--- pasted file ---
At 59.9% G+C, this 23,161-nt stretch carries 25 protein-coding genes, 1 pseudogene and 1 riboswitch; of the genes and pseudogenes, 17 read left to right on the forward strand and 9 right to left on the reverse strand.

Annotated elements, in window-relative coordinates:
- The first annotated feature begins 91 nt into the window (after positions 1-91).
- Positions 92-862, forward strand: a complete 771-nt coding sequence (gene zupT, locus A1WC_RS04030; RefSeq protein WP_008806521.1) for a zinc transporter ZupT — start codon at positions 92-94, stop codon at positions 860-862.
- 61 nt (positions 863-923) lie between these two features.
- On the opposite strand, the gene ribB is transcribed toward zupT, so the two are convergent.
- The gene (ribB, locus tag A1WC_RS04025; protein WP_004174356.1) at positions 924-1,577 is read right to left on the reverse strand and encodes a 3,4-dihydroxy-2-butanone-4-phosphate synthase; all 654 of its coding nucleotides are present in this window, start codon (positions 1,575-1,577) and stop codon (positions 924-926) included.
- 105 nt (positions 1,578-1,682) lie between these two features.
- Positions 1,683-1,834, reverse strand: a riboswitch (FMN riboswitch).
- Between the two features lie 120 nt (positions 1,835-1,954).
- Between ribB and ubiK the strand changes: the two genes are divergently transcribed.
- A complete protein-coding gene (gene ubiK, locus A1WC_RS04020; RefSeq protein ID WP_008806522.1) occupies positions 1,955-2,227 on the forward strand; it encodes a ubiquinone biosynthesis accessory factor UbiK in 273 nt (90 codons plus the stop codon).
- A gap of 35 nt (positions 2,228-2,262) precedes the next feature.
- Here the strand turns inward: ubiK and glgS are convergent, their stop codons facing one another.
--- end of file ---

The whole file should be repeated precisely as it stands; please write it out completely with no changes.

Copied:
At 59.9% G+C, this 23,161-nt stretch carries 25 protein-coding genes, 1 pseudogene and 1 riboswitch; of the genes and pseudogenes, 17 read left to right on the forward strand and 9 right to left on the reverse strand.

Annotated elements, in window-relative coordinates:
- The first annotated feature begins 91 nt into the window (after positions 1-91).
- Positions 92-862, forward strand: a complete 771-nt coding sequence (gene zupT, locus A1WC_RS04030; RefSeq protein WP_008806521.1) for a zinc transporter ZupT — start codon at positions 92-94, stop codon at positions 860-862.
- 61 nt (positions 863-923) lie between these two features.
- On the opposite strand, the gene ribB is transcribed toward zupT, so the two are convergent.
- The gene (ribB, locus tag A1WC_RS04025; protein WP_004174356.1) at positions 924-1,577 is read right to left on the reverse strand and encodes a 3,4-dihydroxy-2-butanone-4-phosphate synthase; all 654 of its coding nucleotides are present in this window, start codon (positions 1,575-1,577) and stop codon (positions 924-926) included.
- 105 nt (positions 1,578-1,682) lie between these two features.
- Positions 1,683-1,834, reverse strand: a riboswitch (FMN riboswitch).
- Between the two features lie 120 nt (positions 1,835-1,954).
- Between ribB and ubiK the strand changes: the two genes are divergently transcribed.
- A complete protein-coding gene (gene ubiK, locus A1WC_RS04020; RefSeq protein ID WP_008806522.1) occupies positions 1,955-2,227 on the forward strand; it encodes a ubiquinone biosynthesis accessory factor UbiK in 273 nt (90 codons plus the stop codon).
- A gap of 35 nt (positions 2,228-2,262) precedes the next feature.
- Here the strand turns inward: ubiK and glgS are convergent, their stop codons facing one another.